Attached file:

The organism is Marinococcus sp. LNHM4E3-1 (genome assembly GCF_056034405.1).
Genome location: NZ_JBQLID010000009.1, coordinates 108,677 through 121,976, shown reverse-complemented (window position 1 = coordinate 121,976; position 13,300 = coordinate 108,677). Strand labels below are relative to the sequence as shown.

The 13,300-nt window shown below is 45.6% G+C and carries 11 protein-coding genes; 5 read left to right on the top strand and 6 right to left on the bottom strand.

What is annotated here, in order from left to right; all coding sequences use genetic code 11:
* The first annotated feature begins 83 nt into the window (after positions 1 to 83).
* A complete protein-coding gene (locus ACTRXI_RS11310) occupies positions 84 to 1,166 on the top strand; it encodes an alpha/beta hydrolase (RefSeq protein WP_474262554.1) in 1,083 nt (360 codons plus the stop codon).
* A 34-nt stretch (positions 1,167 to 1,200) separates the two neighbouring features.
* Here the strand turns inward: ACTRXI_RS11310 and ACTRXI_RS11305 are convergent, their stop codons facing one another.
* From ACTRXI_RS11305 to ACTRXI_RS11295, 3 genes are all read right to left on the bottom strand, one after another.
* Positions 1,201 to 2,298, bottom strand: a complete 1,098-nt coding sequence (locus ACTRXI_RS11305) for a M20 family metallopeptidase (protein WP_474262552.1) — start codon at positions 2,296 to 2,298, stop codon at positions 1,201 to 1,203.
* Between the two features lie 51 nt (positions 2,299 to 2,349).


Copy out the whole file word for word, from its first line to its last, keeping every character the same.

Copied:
The organism is Marinococcus sp. LNHM4E3-1 (genome assembly GCF_056034405.1).
Genome location: NZ_JBQLID010000009.1, coordinates 108,677 through 121,976, shown reverse-complemented (window position 1 = coordinate 121,976; position 13,300 = coordinate 108,677). Strand labels below are relative to the sequence as shown.

The 13,300-nt window shown below is 45.6% G+C and carries 11 protein-coding genes; 5 read left to right on the top strand and 6 right to left on the bottom strand.

What is annotated here, in order from left to right; all coding sequences use genetic code 11:
* The first annotated feature begins 83 nt into the window (after positions 1 to 83).
* A complete protein-coding gene (locus ACTRXI_RS11310) occupies positions 84 to 1,166 on the top strand; it encodes an alpha/beta hydrolase (RefSeq protein WP_474262554.1) in 1,083 nt (360 codons plus the stop codon).
* A 34-nt stretch (positions 1,167 to 1,200) separates the two neighbouring features.
* Here the strand turns inward: ACTRXI_RS11310 and ACTRXI_RS11305 are convergent, their stop codons facing one another.
* From ACTRXI_RS11305 to ACTRXI_RS11295, 3 genes are all read right to left on the bottom strand, one after another.
* Positions 1,201 to 2,298, bottom strand: a complete 1,098-nt coding sequence (locus ACTRXI_RS11305) for a M20 family metallopeptidase (protein WP_474262552.1) — start codon at positions 2,296 to 2,298, stop codon at positions 1,201 to 1,203.
* Between the two features lie 51 nt (positions 2,299 to 2,349).